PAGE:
Sitting through more than two hours and a-half of clanking heavy metal like this, I tend to look for something positive; an oasis in a desert of destruction as it were.

That can be found in the scenery-chewing performances by excellent veteran actors John Malkovich ("Burn After Reading"), Frances McDormand (a Best Actress Oscar winner for "Fargo") and John Turturro ("O Brother, Where Art Thou?").  Somehow, Turturro has managed to brighten all three "Transformers" as an eccentric human element.

A movie like this must be judged not as a literary work turned into a motion picture, but for what it is.

I have no problem with that.  My lament is this:  "What is it?"


No ring of honor, but 'Green Lantern's' fun

In essence, the challenge for the main character in "Green Lantern" is exactly the same as the task for the filmmakers.

The degree of success for both depend chiefly on the imagination.  Imagine it well enough and it will happen.  If the anointed G. Lantern needs a chainsaw, for instance, he need only imagine one and it appears.

A winning comic book-to-big screen transformation, however, might not be so easily accessed.

The ability to make it happen is pivotal in a movie year when the long-vaulted and stashed away comic book character is the second superhero, of sorts, to go green.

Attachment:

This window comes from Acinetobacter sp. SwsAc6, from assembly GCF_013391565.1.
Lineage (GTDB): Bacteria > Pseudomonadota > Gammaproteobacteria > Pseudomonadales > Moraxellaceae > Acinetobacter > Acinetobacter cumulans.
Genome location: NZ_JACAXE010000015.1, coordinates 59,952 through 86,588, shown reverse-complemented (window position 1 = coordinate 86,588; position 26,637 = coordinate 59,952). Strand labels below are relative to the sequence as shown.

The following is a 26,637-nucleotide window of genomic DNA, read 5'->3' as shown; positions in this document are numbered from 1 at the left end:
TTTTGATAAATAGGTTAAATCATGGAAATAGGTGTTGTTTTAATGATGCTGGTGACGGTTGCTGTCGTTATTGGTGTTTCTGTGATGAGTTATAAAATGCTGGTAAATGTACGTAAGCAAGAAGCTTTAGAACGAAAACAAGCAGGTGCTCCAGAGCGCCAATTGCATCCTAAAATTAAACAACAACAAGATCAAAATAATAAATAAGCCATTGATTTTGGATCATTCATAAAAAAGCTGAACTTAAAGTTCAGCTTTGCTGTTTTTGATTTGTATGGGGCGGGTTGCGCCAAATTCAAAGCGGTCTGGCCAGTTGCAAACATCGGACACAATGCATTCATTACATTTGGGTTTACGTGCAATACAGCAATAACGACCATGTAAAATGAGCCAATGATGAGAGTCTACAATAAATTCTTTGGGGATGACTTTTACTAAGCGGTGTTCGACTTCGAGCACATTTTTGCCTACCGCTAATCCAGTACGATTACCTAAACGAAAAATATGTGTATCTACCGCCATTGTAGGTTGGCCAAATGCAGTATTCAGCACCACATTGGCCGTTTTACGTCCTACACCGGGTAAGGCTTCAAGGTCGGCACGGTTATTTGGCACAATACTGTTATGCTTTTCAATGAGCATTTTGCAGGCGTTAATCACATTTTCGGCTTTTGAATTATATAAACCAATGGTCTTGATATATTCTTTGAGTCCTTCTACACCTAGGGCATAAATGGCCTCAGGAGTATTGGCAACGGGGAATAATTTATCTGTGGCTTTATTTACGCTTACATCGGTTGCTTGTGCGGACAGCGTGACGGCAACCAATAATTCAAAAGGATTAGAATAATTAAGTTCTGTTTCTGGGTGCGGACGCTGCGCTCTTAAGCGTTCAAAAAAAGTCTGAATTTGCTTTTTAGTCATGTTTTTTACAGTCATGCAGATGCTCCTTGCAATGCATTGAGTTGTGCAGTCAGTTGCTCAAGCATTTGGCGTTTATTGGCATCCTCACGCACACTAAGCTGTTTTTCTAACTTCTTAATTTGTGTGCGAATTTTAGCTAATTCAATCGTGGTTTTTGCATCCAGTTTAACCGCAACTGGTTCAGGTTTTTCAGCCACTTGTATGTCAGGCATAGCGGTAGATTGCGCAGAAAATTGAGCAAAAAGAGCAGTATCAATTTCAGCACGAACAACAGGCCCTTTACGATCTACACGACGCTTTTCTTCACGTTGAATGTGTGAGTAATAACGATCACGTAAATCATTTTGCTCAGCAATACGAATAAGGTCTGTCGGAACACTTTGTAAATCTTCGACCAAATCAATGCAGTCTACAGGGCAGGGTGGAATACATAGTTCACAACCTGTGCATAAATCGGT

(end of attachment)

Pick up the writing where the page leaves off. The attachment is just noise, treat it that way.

Seth Rogen donned a black mask (oddly enough) as "The Green Hornet" back in January.  Now comes Ryan Reynolds, People magazine's reigning "sexiest man alive" as flaky-yet-fearless test pilot Hal Jordan.

Jordan, as any self-respecting action comic book fan knows, has a date with a mysterious, green-glowing ring brought to Earth by a dying member of the Green Lantern Corps.

"Green Lantern," scripted by a gaggle of writers, is directed with some pizazz by established filmmaker Martin Campbell.  Campbell has called the shots on a varied cinematic menagerie; two James Bond adventures (the "Casino Royale" remake, "GoldenEye"), a "Zorro" flick and edgy Mel Gibson in "Edge of Darkness."

Campbell doesn't elevate a comic book romp into near-Shakespeare as Kenneth Branagh did recently with "Thor," a twist admired from this aisle seat.

Instead,,"Green Lantern" lights up as a rather goofball slant on superherodom.  On a very busy day where Hal crashes a jet in a test pilot dogfight and arrives very tardy for a birthday party, he's abruptly whisked away in a green cloud to the scene of a recent alien ship crash site where the dying Abin Sur (Temuera Morrison) is in a bit of a rush to pass on the ring.